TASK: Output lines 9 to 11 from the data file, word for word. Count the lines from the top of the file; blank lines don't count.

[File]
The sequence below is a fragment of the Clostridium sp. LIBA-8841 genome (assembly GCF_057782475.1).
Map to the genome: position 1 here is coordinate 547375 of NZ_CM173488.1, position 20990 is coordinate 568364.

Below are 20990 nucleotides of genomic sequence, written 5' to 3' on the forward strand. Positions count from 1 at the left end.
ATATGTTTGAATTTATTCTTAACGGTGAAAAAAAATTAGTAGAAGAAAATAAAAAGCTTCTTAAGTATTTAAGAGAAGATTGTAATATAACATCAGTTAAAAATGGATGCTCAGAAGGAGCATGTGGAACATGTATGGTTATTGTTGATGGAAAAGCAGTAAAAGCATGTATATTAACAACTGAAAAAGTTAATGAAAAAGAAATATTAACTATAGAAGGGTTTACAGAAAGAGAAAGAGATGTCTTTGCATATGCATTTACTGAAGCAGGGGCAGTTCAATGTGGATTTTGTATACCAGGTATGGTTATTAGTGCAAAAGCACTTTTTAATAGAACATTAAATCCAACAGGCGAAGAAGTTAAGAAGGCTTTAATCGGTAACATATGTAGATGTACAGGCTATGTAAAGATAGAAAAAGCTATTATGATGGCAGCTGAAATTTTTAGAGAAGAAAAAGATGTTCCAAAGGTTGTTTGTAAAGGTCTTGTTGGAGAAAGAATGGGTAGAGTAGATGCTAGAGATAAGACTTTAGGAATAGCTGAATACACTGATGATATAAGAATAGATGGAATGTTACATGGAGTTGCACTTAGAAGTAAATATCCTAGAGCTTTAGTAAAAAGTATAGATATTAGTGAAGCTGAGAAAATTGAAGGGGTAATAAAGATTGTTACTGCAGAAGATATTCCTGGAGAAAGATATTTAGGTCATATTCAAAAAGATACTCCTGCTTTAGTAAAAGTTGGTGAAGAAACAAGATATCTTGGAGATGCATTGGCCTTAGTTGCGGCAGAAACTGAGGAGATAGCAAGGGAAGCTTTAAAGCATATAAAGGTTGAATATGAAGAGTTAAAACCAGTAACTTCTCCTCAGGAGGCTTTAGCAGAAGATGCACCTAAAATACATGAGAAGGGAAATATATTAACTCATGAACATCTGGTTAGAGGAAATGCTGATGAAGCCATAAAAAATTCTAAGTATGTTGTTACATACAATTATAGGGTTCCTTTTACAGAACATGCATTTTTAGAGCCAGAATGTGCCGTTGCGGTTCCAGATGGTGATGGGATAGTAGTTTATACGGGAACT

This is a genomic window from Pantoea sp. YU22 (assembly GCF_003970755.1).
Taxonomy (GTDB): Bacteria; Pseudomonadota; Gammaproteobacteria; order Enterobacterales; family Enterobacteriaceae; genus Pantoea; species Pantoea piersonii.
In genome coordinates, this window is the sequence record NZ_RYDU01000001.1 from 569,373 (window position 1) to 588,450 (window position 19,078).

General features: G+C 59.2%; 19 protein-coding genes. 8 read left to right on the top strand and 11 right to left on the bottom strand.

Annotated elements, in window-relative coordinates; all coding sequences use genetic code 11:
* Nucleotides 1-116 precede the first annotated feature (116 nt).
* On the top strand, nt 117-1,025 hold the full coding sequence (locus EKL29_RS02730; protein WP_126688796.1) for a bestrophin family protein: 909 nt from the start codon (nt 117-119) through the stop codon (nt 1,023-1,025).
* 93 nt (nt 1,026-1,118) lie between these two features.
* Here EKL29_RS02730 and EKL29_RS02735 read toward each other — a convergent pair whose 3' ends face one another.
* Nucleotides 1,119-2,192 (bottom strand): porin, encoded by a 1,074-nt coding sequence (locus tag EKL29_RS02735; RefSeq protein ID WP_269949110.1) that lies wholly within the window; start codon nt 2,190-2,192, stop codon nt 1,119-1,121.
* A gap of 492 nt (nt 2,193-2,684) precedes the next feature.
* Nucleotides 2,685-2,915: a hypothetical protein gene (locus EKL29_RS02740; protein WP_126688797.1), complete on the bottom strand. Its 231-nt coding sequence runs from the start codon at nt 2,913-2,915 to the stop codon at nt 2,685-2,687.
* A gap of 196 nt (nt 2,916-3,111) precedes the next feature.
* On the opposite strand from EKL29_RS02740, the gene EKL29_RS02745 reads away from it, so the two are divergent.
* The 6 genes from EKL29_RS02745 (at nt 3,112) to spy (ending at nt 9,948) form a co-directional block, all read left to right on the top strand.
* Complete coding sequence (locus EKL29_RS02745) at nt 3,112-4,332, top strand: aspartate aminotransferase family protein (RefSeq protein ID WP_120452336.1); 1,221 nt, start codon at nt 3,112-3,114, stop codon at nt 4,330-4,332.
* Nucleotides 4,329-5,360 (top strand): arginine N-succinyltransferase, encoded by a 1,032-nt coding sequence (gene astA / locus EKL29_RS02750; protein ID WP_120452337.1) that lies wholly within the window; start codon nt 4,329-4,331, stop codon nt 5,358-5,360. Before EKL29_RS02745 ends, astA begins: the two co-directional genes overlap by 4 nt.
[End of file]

Annotated elements, in window-relative coordinates; all coding sequences use genetic code 11:
* Nucleotides 1-116 precede the first annotated feature (116 nt).
* On the top strand, nt 117-1,025 hold the full coding sequence (locus EKL29_RS02730; protein WP_126688796.1) for a bestrophin family protein: 909 nt from the start codon (nt 117-119) through the stop codon (nt 1,023-1,025).